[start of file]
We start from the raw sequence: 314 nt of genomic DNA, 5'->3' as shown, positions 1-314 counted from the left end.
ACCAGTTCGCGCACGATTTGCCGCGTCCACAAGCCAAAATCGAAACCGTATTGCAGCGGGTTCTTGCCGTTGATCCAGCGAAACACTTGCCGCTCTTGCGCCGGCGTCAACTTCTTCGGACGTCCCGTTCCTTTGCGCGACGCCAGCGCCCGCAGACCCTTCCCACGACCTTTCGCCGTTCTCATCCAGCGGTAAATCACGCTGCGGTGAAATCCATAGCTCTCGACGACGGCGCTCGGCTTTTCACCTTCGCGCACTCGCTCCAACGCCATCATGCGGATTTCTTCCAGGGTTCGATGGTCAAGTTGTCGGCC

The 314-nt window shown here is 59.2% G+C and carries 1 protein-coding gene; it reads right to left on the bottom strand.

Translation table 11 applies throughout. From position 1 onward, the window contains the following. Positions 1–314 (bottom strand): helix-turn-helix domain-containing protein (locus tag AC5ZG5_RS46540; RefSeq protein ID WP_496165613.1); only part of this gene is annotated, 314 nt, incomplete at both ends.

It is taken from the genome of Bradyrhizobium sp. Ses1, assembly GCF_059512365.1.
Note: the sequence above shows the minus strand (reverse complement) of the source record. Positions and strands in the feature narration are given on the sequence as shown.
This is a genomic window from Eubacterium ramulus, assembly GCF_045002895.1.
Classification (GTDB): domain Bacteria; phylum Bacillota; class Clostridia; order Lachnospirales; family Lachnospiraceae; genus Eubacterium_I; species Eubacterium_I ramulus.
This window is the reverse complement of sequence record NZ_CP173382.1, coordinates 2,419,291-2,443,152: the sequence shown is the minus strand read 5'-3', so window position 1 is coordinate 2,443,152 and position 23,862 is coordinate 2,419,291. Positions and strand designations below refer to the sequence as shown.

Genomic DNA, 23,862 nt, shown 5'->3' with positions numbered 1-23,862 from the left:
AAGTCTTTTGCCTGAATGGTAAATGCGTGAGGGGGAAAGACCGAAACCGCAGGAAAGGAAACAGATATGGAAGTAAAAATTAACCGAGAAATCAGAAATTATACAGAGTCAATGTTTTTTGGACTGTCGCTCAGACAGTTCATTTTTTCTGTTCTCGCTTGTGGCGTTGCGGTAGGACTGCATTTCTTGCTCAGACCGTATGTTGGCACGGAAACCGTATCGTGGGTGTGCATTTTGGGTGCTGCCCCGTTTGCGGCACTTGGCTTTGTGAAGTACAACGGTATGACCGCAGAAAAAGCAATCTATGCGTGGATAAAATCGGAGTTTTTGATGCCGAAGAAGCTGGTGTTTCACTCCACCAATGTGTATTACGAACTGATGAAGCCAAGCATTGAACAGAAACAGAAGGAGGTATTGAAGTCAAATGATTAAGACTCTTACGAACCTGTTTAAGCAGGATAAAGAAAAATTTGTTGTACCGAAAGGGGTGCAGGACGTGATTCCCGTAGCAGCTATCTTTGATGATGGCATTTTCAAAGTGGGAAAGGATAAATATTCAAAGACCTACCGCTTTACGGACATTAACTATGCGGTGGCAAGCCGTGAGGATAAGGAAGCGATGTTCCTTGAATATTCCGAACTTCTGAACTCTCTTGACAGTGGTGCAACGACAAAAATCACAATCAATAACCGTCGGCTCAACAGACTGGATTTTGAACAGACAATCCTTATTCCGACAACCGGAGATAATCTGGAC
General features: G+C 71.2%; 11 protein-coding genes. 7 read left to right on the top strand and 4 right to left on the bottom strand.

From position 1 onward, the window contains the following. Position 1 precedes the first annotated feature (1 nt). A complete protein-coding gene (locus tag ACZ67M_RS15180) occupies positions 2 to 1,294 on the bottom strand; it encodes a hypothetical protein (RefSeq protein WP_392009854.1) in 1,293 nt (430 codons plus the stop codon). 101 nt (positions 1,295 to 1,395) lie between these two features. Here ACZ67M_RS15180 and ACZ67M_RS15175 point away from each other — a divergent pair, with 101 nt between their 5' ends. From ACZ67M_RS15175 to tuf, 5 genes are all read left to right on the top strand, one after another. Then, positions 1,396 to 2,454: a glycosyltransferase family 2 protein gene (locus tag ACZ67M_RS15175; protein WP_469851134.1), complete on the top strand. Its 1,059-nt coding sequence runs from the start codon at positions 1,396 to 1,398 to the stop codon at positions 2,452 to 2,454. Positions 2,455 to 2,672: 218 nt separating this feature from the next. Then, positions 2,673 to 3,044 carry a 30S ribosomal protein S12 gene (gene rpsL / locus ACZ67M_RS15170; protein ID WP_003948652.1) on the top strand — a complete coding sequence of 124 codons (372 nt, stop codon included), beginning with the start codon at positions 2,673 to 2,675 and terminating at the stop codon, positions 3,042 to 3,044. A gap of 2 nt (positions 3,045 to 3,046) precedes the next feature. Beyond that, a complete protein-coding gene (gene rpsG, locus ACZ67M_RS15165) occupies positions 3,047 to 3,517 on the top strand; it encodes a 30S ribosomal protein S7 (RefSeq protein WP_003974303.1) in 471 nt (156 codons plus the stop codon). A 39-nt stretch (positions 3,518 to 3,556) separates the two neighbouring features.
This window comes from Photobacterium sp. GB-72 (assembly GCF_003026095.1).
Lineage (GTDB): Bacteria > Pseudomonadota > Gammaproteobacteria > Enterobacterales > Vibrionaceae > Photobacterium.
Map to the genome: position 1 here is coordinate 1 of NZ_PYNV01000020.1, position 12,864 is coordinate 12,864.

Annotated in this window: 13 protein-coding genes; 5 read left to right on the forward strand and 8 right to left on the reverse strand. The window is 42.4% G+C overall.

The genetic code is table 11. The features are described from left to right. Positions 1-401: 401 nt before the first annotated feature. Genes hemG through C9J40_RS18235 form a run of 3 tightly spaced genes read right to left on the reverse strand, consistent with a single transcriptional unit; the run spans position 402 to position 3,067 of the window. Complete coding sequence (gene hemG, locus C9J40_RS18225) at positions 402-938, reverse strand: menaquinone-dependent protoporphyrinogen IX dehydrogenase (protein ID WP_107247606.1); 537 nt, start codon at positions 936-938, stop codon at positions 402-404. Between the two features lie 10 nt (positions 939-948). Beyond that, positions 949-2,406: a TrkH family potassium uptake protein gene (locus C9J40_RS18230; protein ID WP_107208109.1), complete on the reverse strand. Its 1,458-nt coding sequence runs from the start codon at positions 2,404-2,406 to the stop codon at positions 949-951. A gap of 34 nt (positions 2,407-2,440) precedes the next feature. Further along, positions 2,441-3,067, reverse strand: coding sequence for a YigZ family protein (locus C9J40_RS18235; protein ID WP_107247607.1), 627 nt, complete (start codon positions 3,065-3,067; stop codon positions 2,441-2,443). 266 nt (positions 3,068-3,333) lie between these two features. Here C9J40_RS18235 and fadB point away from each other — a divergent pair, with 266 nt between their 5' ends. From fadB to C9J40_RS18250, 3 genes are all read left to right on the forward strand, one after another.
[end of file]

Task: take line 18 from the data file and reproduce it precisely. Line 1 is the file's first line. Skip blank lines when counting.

The genetic code is table 11. The features are described from left to right. Positions 1-401: 401 nt before the first annotated feature. Genes hemG through C9J40_RS18235 form a run of 3 tightly spaced genes read right to left on the reverse strand, consistent with a single transcriptional unit; the run spans position 402 to position 3,067 of the window. Complete coding sequence (gene hemG, locus C9J40_RS18225) at positions 402-938, reverse strand: menaquinone-dependent protoporphyrinogen IX dehydrogenase (protein ID WP_107247606.1); 537 nt, start codon at positions 936-938, stop codon at positions 402-404. Between the two features lie 10 nt (positions 939-948). Beyond that, positions 949-2,406: a TrkH family potassium uptake protein gene (locus C9J40_RS18230; protein ID WP_107208109.1), complete on the reverse strand. Its 1,458-nt coding sequence runs from the start codon at positions 2,404-2,406 to the stop codon at positions 949-951. A gap of 34 nt (positions 2,407-2,440) precedes the next feature. Further along, positions 2,441-3,067, reverse strand: coding sequence for a YigZ family protein (locus C9J40_RS18235; protein ID WP_107247607.1), 627 nt, complete (start codon positions 3,065-3,067; stop codon positions 2,441-2,443). 266 nt (positions 3,068-3,333) lie between these two features. Here C9J40_RS18235 and fadB point away from each other — a divergent pair, with 266 nt between their 5' ends. From fadB to C9J40_RS18250, 3 genes are all read left to right on the forward strand, one after another.